Thursday, June 29, 2017


     When a man reaches “a certain age,” he becomes prone to reflecting on his past. In particular, he muses over his mistakes and how, “had I known then what I know now,” he could have improved on his results in the contexts of those past times. Quite a lot of what one might call one’s “historical dissatisfaction” arises from a very small cluster of absolute truths that all of us are prone to wishing away:

The Rules:

Reality is independent of your opinions.
It's also indifferent to your desires.
Every situation comes with incentives and constraints. Though you will try to maximize your harvest of the incentives, you must satisfy the constraints.
Effort put toward trying to control the uncontrollable is effort wasted.
The clock is always running; there are no "time outs."

     If “The Rules” appear familiar, it might be because you read about them here. Not only are they absolute and immutable, they’re applicable to everything, everywhere and everywhen.

     Recently, the unprecedented difficulties of contemporary marriage have been much on my mind. It’s come to bedevil American men. Indeed, marriage has become such a minefield for the contemporary man that increasing numbers of men are forswearing marriage lifelong. Dr. Helen Smith’s book has shed considerable light on the subject. However, there’s an aspect to it that tends to receive less attention than the risks Dr. Smith justly emphasizes in her book: the tendency toward “buyer’s remorse” among both men and women, as the years establish the power of two other maxims:

  • She chooses him hoping that he’ll change...but he doesn’t.
  • He chooses her hoping that she won’t change...but she does.

     Quite a lot of unhappiness has resulted from marital buyer’s remorse. Yet that remorse is avoidable much of the time, if one takes the maintenance of the relationship seriously. Today, some of the efforts involved in that maintenance are foolishly resisted by both sexes. As an appetite-whetter, please read this article by Inez Feltscher. While her focus is narrower than mine, the author shares my attitude.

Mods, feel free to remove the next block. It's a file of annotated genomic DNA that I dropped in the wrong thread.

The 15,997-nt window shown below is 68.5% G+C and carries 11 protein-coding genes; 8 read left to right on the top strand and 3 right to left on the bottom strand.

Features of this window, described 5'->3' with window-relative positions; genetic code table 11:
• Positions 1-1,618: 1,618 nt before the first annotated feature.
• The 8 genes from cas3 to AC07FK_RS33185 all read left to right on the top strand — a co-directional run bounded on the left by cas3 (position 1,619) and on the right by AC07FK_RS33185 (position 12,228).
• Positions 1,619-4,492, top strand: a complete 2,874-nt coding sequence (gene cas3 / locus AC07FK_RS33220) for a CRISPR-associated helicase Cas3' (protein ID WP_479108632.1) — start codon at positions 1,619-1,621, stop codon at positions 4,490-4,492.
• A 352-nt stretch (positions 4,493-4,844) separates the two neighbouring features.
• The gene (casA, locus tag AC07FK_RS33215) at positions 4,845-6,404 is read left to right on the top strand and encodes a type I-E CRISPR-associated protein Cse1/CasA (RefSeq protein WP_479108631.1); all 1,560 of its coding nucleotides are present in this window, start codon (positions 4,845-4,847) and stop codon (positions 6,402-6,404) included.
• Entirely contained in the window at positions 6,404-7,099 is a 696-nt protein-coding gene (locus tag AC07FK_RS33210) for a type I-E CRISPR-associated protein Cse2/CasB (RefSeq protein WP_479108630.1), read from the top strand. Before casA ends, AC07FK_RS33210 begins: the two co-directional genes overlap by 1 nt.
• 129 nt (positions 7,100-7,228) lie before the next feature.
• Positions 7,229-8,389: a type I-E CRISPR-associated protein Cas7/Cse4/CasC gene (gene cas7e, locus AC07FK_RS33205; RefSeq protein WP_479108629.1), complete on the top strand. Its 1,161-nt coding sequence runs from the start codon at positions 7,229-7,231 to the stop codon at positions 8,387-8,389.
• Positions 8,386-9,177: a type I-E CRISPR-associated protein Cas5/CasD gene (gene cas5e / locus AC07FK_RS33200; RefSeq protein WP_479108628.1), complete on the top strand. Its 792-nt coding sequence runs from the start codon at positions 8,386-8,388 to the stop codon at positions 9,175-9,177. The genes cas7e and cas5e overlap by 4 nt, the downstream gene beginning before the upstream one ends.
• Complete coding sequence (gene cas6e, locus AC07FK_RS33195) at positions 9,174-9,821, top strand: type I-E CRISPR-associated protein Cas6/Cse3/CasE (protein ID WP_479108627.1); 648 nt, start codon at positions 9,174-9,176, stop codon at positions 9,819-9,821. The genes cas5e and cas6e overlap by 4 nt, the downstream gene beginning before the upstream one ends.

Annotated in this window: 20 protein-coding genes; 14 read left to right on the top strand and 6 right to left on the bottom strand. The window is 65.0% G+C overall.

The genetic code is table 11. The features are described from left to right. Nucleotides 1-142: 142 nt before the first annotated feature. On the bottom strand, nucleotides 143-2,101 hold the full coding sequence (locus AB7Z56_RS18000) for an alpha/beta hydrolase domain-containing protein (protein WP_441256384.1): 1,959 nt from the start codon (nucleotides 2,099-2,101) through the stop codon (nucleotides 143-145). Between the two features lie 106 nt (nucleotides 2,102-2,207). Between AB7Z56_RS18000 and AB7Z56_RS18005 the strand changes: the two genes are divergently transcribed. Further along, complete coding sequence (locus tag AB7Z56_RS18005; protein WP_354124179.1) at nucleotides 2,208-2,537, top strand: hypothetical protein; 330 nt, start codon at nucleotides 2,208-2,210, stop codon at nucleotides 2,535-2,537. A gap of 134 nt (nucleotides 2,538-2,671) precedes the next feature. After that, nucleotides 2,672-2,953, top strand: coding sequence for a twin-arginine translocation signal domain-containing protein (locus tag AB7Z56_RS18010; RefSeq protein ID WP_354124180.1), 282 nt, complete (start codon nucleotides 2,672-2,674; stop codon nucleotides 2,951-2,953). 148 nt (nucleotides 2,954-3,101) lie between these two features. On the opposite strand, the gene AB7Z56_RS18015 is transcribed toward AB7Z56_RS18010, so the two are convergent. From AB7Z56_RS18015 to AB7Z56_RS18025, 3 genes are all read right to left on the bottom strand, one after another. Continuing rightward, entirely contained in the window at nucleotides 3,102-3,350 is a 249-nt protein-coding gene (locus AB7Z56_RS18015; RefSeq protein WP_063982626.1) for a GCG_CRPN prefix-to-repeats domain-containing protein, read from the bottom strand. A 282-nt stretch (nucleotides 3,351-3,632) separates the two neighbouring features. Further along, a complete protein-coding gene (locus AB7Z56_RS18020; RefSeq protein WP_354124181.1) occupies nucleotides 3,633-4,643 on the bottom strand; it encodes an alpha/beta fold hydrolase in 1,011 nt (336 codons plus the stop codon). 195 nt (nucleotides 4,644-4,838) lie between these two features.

Today let’s look at his side of the thing. (Hey, I’m a man; this way I can put off the research I have to do.)

     A man first becomes interested in a woman because of her appearance:

  • Her face;
  • Her figure;
  • Her grooming;
  • Her carriage.

     Those visible characteristics have approximately equal weight for most men. However, there’s a not-entirely-visible component that deserves to be included. He doesn’t just want her to take proper care of her appearance; he also wants her – girls, hold onto your boyfriends – to care about what he thinks of it. He wants perceptible evidence that she wants to look good for him.

     Quite a number of wives either aren’t aware of this or have been persuaded that “once you’re hitched, it stops mattering.” Inasmuch as more than 70% of contemporary divorces are initiated by women, perhaps it’s not so strange that women overlook it. Yet it’s more important to averting marital buyer’s remorse than most women would imagine.

     In a simpler time, things were...simpler. She, wanting nothing so much as a protector and provider, focused on making herself someone a suitable protector-provider would willingly accept as a spouse:

     “But what about you?” she asked, and looked away nervously. “I don’t know much about men. My book says it’s easy to win a man’s heart, if you’re cute. Just be pleasant company, a good housekeeper, and eager in bed, and as long as you’re sincere about it any man will fall for you.” [E. William Brown, Black Coven]

     Quite a lot of Twenty-First Century women have begun to yearn for the return of those requirements. It’s easy to understand why. They were clear. They were simple. They appeared to guarantee, if not permanent bliss, at least an enduring degree of acceptable comfort. Perhaps most important of all, they allowed her to relax a bit about everything outside her sphere.

     His innate drives have a lot to do with it, of course. He’d like to be allowed to concentrate on his priorities: being a good protector and provider, and pursuing as far as possible the pursuits he prefers. To the extent that he can believe that:

  1. His needs and desires in a wife are being met;
  2. She’s happy with the arrangement and will hold up her end of it;

     ...he will turn his attention to those other matters.

     Would that it had remained that simple and straightforward! Toxic feminism has a lot to do with it, of course. Nor should we neglect the ways in which the Leviathan State has positioned itself as a husband-surrogate to which women are encouraged to turn. A third important contributor to the mess is the incredible expense of contemporary living – another governmental artifact – which for at least fifty years has pressed her to work for wages even though he’s gainfully employed.